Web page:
Well, here's a refreshing bit of news for a Monday afternoon: A new data set released by the Lawrence Livermore National Laboratory reports that we used a lot less coal and petroleum last year, compared with 2008. Meanwhile, there were demonstrable increases in the use of renewable energy sources, especially generation systems based on wind technologies.
The researchers attribute the decrease in coal and petroleum use to lower electricity demand, a shift to natural gas as a fuel source, and wind power production offsets.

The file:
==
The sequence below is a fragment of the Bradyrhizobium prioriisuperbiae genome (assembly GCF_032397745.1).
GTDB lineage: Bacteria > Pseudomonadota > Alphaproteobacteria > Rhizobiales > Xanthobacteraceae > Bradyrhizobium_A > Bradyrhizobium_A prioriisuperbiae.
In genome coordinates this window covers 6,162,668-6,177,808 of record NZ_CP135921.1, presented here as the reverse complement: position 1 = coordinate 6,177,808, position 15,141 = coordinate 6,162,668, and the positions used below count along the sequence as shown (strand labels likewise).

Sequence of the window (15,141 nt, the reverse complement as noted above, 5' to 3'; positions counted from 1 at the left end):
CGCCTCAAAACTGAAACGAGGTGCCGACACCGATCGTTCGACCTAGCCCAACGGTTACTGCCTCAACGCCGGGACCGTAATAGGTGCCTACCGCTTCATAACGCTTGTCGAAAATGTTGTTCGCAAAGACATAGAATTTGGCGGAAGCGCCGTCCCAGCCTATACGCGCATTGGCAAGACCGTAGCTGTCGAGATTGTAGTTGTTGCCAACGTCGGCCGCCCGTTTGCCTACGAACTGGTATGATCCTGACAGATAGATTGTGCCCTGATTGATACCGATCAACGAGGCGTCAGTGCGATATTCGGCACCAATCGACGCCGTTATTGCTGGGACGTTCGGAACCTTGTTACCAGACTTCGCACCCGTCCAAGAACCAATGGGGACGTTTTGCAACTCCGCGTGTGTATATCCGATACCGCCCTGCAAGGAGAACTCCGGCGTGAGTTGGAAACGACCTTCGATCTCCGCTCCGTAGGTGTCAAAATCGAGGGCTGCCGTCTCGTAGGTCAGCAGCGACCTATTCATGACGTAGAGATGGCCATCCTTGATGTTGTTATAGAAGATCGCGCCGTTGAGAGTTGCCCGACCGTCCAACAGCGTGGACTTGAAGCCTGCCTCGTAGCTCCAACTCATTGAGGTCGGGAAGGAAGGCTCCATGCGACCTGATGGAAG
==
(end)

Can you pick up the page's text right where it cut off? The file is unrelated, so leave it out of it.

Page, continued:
How much energy did Americans use last year? For 2009, we burned up 94.6 quadrillion British Thermal Units (BTUs), down from 99.2 quadrillion BTUs in 2008. Energy use declined across residential, commercial, industrial and transportation uses -- the biggest decline coming from the last category.
That's the good news. The bad news, if you will, is that Lawrence Livermore believes that at least part of the decline in energy use was simply attributable to the chaotic economy, which does not bode well when things turn around. Let's hope that by that time, more renewable energy technology will be in place to pick up the slack without defaulting to "dirty" sources.